Another casualty of the technology world (for me and a few friends anyway) as Zeega, a multimedia creation tool, is being closed down by its founders, who are moving on to other ventures. I get it. But I don’t like it. Zeega was different from some other media apps in that the reader had the agency — they could move forward and back through media at their own pace. As a writer using Zeega, I had to consider that shift in my composing, and it forced me to think different.
But, look, I get it. Technology comes, technology gets used, and technology goes, particularly if the money runs out or the enthusiasm runs out. Or whatever. I’ll miss Zeega for what it did. Sure, the Zeegas will continue to live on the site but this may be my very last Zeega creation …
I started searching for songs about the process of writing (thanks to a post over Two Writing Teachers) and I’ve been meaning to use Weavly for video remix. This seemed liked a good time to give Weavly a try. What songs about writing am I missing?
Weavly makes it easy to clip together videos from Youtube and other sites. I did some initial searching for other people’s posts about songs about writing, inspired first by this post over Two Writing Teachers. Then I tried to remember any songs that I knew about writing (I had that Natasha Bedingfield song in my head and could not remember her name for the longest time … and there it was, at the original post that inspired me to do this … doh), pulling together the videos into the Weavly editor. The trickiest part was finding the verses/choruses that I wanted, and cutting the clips. I wish there was a better way to fade in and fade out (I have the same problem with Popcorn … the transition from one video to the next is often a jolt).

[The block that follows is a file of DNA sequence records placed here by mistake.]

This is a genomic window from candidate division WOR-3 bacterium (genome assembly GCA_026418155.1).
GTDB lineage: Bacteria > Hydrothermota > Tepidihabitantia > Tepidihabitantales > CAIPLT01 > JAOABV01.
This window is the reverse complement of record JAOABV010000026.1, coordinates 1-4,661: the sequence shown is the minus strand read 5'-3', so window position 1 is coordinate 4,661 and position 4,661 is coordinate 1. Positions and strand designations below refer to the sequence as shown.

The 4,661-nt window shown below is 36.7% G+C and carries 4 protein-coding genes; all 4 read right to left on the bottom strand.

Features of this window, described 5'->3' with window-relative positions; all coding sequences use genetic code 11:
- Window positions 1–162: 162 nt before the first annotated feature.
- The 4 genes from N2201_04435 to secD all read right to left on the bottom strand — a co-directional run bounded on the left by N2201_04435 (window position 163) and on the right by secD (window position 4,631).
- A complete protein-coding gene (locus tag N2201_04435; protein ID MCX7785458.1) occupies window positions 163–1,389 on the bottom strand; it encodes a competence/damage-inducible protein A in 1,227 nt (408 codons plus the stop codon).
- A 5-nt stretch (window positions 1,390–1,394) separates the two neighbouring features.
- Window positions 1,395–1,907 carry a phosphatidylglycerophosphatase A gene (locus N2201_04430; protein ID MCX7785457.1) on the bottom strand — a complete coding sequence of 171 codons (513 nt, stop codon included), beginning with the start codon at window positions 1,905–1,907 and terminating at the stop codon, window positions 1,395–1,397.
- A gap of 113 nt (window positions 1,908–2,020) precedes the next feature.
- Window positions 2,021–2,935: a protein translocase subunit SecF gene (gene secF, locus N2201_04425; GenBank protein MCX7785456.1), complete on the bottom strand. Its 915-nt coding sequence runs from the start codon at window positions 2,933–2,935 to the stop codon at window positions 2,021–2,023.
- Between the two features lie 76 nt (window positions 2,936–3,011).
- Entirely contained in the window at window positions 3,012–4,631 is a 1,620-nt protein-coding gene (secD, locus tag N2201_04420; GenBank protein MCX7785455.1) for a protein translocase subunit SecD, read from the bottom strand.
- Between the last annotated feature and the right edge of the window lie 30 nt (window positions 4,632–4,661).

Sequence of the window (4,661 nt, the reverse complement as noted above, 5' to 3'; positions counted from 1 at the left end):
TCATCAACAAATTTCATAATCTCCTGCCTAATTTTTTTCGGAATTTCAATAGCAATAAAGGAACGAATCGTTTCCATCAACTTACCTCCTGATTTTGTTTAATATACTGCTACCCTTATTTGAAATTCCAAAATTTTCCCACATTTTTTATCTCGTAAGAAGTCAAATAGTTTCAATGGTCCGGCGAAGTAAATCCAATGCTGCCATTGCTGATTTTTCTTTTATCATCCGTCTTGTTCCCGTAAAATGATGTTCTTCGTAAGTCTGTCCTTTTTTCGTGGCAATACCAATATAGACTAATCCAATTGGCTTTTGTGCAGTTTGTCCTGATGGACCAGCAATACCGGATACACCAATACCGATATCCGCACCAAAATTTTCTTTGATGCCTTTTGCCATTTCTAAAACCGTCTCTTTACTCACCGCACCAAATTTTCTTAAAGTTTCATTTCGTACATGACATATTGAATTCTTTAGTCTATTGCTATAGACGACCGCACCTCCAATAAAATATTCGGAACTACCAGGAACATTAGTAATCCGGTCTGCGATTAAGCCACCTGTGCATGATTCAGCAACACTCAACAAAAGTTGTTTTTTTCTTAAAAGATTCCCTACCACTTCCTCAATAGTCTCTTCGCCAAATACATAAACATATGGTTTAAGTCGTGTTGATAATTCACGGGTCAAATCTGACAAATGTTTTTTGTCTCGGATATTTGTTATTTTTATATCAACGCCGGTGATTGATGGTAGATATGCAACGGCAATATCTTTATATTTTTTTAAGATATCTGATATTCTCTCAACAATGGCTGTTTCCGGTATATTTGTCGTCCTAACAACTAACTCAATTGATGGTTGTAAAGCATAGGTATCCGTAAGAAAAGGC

I like the animated Beatles video at the end … it has a natural stop …
I’d also say that my collection is very white, right? I did some searching for hip-hop song that dealt with writing but came up empty.
This is learning … and I can feel it in the pull in the back of my brain. I dove into something called the Federated Wiki, as part of a Happening that is taking place in March around Teaching Machines, with Audrey Watters. I won’t do justice to explaining a Federated Wiki (this is part of what is making my brain work overtime), but it is, as I understand it, a series of connected wikis hosted on different servers that intersect with each other. You can “fork” other people’s pages and make them your own, and you can view the “history” of the fork of your own page to see if anyone adds anything that you can use to make your entry better. My friend, Maha, noted that this allows for “multiple versions of knowledge” as opposed to one single Truth created collectively, as is the case is most wikis. (i.e., we all edit the same page.)
Listen: I don’t know what I am doing.
I barely know the questions to ask about what I am doing in the Federated Wiki that has been set up for me by the Happening folks (thanks!). But I am in there, absorbing the tutorials that Mike Caulfield has embedded, digging in here and there, and I can feel my mind grasping to understand the larger picture. I’d appreciate a visual map of what a Happening is, and what the nodes of a Federated Wiki looks like, and yet, I am perfectly happy that there is no map. I’m making my own mental map as I go.